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AWS Glue is a serverless tool developed for the purpose of extracting, transforming, and loading data. This process is referred to as ETL. AWS Glue enables businesses to extract data from one source, transform the data, and then load it into a data warehouse, all from the cloud. AWS Glue is also a fully managed service, which means we as users don’t have to manage any cloud infrastructure, it’s all taken care of by Amazon.
Why is AWS Glue so powerful?
Glue is powerful because it combines the speed and performance of Apache Spark with the data organization of Hive. You may have heard of Lambda, another fully managed service by AWS. Unlike Lambda, which has a 15 minute timeout, Glue has a default timeout of two days. If you have been using Lambda for some projects that were taking too long you can perhaps choose Glue, depending on the situation.
AWS Glue will allow you to have faster data integration by reducing the time it takes to analyze your data. It will also automate your data integration tasks by crawling data sources, identifying data formats, and suggesting relevant schemas to store your data. AWS Glue runs serverlessly, meaning that there is no infrastructure management, provisioning, configuring, or scaling of resources that you have to do. You only pay for the resources that are used while running a job.
We’ll be taking a beginner-friendly approach to this hands-on lab. We’ll be making our first crawler in AWS Glue, running it, and looking at the table it creates. A crawler essentially allows us to gather data from multiple data stores and then create one data table. Combined with AWS Glue this can allow us to transform our data too. Let’s dive into our hands-on to see how it works.
An S3 bucket has an Excel Sheet file with business data to be analyzed. This is our source data store. We create a crawler to gather information so that AWS Glue can transform it into a different format. AWS Athena can then be used to perform analytics on the combined and newly formatted data.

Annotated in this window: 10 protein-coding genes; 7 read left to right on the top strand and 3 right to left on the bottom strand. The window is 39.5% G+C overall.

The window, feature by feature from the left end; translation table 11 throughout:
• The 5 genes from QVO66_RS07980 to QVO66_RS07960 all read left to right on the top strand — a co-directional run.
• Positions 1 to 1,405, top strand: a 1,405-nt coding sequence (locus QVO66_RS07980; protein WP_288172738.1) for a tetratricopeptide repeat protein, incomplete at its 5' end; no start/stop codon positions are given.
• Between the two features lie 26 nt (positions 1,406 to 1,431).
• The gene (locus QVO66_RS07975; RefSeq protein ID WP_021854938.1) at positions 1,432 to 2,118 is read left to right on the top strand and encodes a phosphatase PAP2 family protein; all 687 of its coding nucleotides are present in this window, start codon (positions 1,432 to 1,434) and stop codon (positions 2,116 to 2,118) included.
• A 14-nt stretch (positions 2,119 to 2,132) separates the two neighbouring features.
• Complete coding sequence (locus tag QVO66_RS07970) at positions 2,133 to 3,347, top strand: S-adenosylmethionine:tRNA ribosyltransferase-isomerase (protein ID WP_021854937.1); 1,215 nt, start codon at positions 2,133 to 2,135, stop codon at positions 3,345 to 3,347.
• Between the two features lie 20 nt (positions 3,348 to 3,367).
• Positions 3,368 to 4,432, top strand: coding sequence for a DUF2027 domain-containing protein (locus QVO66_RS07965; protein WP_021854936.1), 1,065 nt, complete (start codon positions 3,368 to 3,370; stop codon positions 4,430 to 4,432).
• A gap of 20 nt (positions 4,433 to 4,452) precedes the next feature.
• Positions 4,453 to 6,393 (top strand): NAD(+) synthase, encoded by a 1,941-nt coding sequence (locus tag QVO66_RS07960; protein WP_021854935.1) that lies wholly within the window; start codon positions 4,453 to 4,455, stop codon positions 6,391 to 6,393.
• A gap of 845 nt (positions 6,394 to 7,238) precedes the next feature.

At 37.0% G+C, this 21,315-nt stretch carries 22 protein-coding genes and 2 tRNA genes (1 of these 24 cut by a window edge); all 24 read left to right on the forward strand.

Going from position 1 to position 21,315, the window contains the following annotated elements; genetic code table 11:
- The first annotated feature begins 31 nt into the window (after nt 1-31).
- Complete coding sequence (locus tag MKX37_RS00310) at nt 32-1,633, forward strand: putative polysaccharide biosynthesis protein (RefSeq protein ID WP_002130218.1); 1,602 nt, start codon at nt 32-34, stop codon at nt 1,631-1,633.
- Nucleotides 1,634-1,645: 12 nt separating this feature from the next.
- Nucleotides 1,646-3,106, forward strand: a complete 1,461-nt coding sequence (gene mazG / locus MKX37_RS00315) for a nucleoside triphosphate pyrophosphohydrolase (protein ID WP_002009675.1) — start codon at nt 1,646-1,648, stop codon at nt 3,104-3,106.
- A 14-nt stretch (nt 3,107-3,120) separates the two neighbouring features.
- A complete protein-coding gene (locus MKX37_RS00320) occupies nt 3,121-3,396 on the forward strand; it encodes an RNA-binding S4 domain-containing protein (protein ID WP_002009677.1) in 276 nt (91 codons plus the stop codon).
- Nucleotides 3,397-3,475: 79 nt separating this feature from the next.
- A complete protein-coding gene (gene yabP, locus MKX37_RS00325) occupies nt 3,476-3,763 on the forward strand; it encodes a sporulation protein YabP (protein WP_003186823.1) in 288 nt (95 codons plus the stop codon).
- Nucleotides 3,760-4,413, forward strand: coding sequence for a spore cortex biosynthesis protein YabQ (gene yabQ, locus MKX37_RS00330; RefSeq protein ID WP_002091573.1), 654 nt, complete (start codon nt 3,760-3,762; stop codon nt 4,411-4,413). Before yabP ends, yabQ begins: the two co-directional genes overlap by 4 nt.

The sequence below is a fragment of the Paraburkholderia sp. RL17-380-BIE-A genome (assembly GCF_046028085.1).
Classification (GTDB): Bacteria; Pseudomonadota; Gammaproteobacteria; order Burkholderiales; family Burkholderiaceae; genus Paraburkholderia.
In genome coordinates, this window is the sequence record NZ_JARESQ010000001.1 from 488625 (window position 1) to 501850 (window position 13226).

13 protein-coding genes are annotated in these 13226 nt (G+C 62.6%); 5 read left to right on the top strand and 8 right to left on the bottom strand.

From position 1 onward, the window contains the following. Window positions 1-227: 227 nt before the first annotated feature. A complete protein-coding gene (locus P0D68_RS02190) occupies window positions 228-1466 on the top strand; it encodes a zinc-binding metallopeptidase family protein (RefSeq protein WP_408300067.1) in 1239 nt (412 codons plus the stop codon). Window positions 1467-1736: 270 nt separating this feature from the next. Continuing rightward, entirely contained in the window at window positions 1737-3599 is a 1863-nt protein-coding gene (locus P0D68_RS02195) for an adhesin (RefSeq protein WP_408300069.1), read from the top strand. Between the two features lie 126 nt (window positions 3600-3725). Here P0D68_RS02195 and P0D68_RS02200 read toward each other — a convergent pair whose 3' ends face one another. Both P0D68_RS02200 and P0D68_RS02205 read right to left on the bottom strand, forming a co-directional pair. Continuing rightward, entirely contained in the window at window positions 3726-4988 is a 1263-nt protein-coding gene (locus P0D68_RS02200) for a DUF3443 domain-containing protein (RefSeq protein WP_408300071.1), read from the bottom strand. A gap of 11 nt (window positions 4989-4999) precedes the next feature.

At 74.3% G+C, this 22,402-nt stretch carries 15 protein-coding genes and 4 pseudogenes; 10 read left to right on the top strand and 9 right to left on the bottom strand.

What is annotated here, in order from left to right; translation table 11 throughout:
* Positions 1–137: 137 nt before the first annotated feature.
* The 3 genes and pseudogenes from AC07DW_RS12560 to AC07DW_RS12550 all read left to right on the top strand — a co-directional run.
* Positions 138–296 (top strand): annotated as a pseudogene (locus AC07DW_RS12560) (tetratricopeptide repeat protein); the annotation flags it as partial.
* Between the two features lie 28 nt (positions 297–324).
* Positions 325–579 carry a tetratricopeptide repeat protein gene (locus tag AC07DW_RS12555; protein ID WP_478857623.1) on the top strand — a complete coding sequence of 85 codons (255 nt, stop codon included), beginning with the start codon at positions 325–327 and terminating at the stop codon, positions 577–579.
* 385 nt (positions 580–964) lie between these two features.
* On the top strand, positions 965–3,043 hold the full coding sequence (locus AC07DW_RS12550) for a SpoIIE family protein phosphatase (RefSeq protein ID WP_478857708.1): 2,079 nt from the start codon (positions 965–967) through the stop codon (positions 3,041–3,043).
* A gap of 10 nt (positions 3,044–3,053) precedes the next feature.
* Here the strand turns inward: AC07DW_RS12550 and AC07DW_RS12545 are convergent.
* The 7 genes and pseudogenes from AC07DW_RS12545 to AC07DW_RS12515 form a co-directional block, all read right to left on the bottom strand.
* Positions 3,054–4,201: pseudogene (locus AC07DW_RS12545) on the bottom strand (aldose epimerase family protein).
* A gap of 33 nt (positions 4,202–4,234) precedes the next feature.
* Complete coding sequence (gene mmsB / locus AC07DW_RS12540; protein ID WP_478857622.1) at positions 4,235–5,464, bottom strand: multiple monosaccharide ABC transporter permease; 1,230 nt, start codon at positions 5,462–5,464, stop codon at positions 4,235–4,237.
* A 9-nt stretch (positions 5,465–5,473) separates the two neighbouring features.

There are a few steps you’ll need to take to prepare your AWS account and the tools and files you need before starting the AWS Glue tutorial:
- AWS Account Setup – You’ll need an AWS Account for this tutorial. To create an account, click here. Simply follow the instructions in Neal’s video tutorial on How to create an AWS Free Tier Account.
- IAM Role for AWS Glue – Navigate to the IAM console. Click on Roles and Create Role. Here you’ll select Glue service from the section Choose the service that will use this role. Choose Glue for Select your use case. You’ll then select AWSGlueServiceRole and S3FullAccess from Attach Permissions Policies. Leave the tag section blank and then create the role.
- S3 Bucket Setup – We’ll need to have data stored in an S3 bucket in order to complete this tutorial. Now, within the AWS management console, navigate to S3 and click on Create bucket. Give it a name, a region, and then finish creating your bucket. Create a folder, and call it “Source”.
Now that we’re all set up let’s get started! Click here for the mock data we’ll be using.
Create a Crawler
Navigate to AWS Glue on the Management Console by clicking Services and then AWS Glue under “Analytics”.
Navigate to “Crawlers” and click on Add crawler.
Here we’ll put in a name.
You can leave the default options here and click Next.
On the next page click on the folder icon.
Here you’ll select the S3 folder we created in the “Requirements” section of this lab.
We won’t need more than one data store so just click “No” and Next.
Here you’ll be choosing the existing IAM role we made in the “Preparation” section of this lab.
Leave the frequency on as “Run on Demand”.
Add a database by clicking on the button below and giving it a name.
Then, on the next page, click on Finish.
Congrats, you just created your first crawler! Now let’s run it.
Run a Crawler
Select the crawler you created, then click Run crawler.
Upon running the crawler you should see it running successfully after a minute or two. Then navigate to “Tables”.
Click on the table that was created for you by the crawler.
Upon entering into your table and scrolling down you should see similar information. This not only shows that it successfully uploaded to a database table but provides helpful information about the data.
Congratulations, you’ve just completed your first AWS Glue Tutorial! You created and ran your first database crawler. This is the first step in using AWS Glue and you’re well on your way to becoming a master! However, there’s still so much we haven’t done with AWS Glue yet. We could go in and query the table we created with Amazon Athena or perform some other ETL functions. AWS Glue can also be used to create jobs. Seriously, there’s so much to do with AWS Glue! Learn more by following us on LinkedIn and FaceBook.
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